The financial statements must be kept at the company’s registered office in Cyprus for a period of 6 years from the end date of the last statements.

Audit of financial statements

The Companies Law states that financial statements of all companies must be audited and signed by a registered auditor. A company must at each annual general meeting appoint a certified Cyprus auditor to hold office. The law requires that an audit be conducted in accordance with the International Standards on Auditing (ISA).

An audit is mandatory for all registered companies, regardless of the company size. Even if a company did not trade and is dormant, it must have an annual audit.

Period for preparing and filing financial statements

Financial statements must be submitted for approval at the annual general meeting and filed with the Registrar of Companies along with the annual return (Form HE32) within 28 days of the general meeting.

The annual return, together with audited financial statements, must be filed within 12 months of the previous annual return, disregarding the calendar year.

The reporting period for a company can be random, but the end date of the reporting period is usually linked to the end of the calendar year (in order to facilitate income tax accounting the reporting period for which is a calendar year). It should also be noted that the duration of the reporting period cannot exceed 12 months (for the first reporting period – 18 months).

Therefore, in practice:

  • if a company is incorporated in the first half of the year (before July), the first reporting period runs from the incorporation date to 31 December of the year of incorporation – the first reporting period is less than 12 months;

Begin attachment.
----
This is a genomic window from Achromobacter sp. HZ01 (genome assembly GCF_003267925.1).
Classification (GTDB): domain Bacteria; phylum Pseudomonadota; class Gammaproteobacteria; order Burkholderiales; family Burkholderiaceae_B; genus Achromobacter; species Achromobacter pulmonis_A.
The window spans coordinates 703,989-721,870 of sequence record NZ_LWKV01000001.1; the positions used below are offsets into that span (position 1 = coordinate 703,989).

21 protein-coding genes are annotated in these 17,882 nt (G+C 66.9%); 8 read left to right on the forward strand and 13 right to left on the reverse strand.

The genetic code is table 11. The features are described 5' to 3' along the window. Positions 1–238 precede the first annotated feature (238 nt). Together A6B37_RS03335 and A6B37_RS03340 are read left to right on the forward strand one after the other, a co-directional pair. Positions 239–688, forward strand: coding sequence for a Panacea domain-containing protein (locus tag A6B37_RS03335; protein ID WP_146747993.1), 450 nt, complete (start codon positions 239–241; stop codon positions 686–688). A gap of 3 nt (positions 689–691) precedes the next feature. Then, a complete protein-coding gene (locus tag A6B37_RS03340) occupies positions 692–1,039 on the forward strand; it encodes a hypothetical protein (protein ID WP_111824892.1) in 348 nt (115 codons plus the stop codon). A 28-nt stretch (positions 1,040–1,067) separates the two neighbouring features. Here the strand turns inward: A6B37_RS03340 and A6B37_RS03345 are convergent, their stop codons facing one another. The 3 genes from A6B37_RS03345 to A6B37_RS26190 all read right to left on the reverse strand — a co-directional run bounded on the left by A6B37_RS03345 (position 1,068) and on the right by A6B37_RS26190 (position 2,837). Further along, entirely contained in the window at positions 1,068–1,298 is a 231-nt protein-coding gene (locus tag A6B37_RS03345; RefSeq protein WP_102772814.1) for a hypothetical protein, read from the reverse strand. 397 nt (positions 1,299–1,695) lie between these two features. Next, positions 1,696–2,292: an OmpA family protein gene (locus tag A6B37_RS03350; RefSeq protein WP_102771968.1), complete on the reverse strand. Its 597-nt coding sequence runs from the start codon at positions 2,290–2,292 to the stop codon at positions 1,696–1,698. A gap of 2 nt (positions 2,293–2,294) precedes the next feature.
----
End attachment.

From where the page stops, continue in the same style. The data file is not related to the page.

• if a company is incorporated in the second half of the year (from July to December), the first reporting period runs from the incorporation date to 31 December of the year following the year of incorporation – the first reporting period is more than 12, but less than 18 months;
  • the following reporting periods coincide with calendar years.

Period for preparing and filing tax returns

Corporate Income Tax

An income tax return (IR4) must be submitted to the Tax Department within 12 months of the end of the reporting period, i.e. until 31 December of the year following the reporting one; this period is extended by 3 months if the return is filed electronically.

Special Defence Contribution

Special Defence Contribution (SDC) is administered separately from income tax although calculations of this tax must be included in the tax return IR4.

SDC has a separate tax return form which is filed if the company pays or receives income liable to this tax (chargeable income).

Where there is chargeable income arising from activities between two Cyprus resident companies, the tax must be withheld (paid at source) and the tax return must be completed within a calendar month following the month in which the chargeable income arose.

If a Cyprus resident receives income from foreign sources, the tax return must generally be filed with the Tax Department by 31 December of the year in which the company had chargeable income. The exception is rental income generated by the rent of property. The return for this type of income must be filed by 30 June and 31 December of the year in which the company had chargeable income.

Value Added Tax

The reporting period for VAT is 3 months (these can be random – for example, February, March, April, and then 3-month quarters) which are selected by the Tax Department. A company is obliged to prepare a tax return and pay tax within 1 month and 10 days (i.e. within 40 days) from the end date of the 3-month reporting period.